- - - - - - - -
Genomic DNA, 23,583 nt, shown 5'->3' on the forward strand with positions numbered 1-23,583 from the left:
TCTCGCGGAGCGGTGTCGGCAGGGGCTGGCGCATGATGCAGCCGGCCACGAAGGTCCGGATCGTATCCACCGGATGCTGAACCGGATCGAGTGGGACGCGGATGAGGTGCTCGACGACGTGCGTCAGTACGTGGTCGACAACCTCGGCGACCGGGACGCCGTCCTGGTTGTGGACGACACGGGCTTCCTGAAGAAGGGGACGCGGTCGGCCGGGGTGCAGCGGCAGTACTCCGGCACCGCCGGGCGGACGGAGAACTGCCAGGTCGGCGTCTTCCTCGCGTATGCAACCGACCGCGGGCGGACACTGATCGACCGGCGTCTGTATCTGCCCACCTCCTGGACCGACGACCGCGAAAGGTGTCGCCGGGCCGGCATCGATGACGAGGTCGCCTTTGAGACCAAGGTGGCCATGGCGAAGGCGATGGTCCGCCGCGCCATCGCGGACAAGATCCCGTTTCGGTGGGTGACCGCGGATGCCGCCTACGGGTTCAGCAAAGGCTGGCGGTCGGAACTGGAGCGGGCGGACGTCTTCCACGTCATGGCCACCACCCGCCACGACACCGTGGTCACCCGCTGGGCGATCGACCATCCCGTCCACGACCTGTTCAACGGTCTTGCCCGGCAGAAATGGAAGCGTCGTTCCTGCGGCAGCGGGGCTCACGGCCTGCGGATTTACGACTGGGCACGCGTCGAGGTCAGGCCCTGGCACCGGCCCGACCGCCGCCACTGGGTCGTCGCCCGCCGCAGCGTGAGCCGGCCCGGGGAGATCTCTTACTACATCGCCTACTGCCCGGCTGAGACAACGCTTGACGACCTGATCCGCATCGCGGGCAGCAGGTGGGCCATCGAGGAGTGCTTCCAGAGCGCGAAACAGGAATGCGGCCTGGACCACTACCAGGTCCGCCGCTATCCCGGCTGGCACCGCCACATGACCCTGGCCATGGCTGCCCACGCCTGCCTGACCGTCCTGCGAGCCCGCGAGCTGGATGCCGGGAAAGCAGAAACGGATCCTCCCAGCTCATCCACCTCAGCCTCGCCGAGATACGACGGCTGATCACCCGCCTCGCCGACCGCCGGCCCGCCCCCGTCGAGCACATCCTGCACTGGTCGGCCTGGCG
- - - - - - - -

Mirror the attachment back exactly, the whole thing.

Genomic DNA, 23,583 nt, shown 5'->3' on the forward strand with positions numbered 1-23,583 from the left:
TCTCGCGGAGCGGTGTCGGCAGGGGCTGGCGCATGATGCAGCCGGCCACGAAGGTCCGGATCGTATCCACCGGATGCTGAACCGGATCGAGTGGGACGCGGATGAGGTGCTCGACGACGTGCGTCAGTACGTGGTCGACAACCTCGGCGACCGGGACGCCGTCCTGGTTGTGGACGACACGGGCTTCCTGAAGAAGGGGACGCGGTCGGCCGGGGTGCAGCGGCAGTACTCCGGCACCGCCGGGCGGACGGAGAACTGCCAGGTCGGCGTCTTCCTCGCGTATGCAACCGACCGCGGGCGGACACTGATCGACCGGCGTCTGTATCTGCCCACCTCCTGGACCGACGACCGCGAAAGGTGTCGCCGGGCCGGCATCGATGACGAGGTCGCCTTTGAGACCAAGGTGGCCATGGCGAAGGCGATGGTCCGCCGCGCCATCGCGGACAAGATCCCGTTTCGGTGGGTGACCGCGGATGCCGCCTACGGGTTCAGCAAAGGCTGGCGGTCGGAACTGGAGCGGGCGGACGTCTTCCACGTCATGGCCACCACCCGCCACGACACCGTGGTCACCCGCTGGGCGATCGACCATCCCGTCCACGACCTGTTCAACGGTCTTGCCCGGCAGAAATGGAAGCGTCGTTCCTGCGGCAGCGGGGCTCACGGCCTGCGGATTTACGACTGGGCACGCGTCGAGGTCAGGCCCTGGCACCGGCCCGACCGCCGCCACTGGGTCGTCGCCCGCCGCAGCGTGAGCCGGCCCGGGGAGATCTCTTACTACATCGCCTACTGCCCGGCTGAGACAACGCTTGACGACCTGATCCGCATCGCGGGCAGCAGGTGGGCCATCGAGGAGTGCTTCCAGAGCGCGAAACAGGAATGCGGCCTGGACCACTACCAGGTCCGCCGCTATCCCGGCTGGCACCGCCACATGACCCTGGCCATGGCTGCCCACGCCTGCCTGACCGTCCTGCGAGCCCGCGAGCTGGATGCCGGGAAAGCAGAAACGGATCCTCCCAGCTCATCCACCTCAGCCTCGCCGAGATACGACGGCTGATCACCCGCCTCGCCGACCGCCGGCCCGCCCCCGTCGAGCACATCCTGCACTGGTCGGCCTGGCG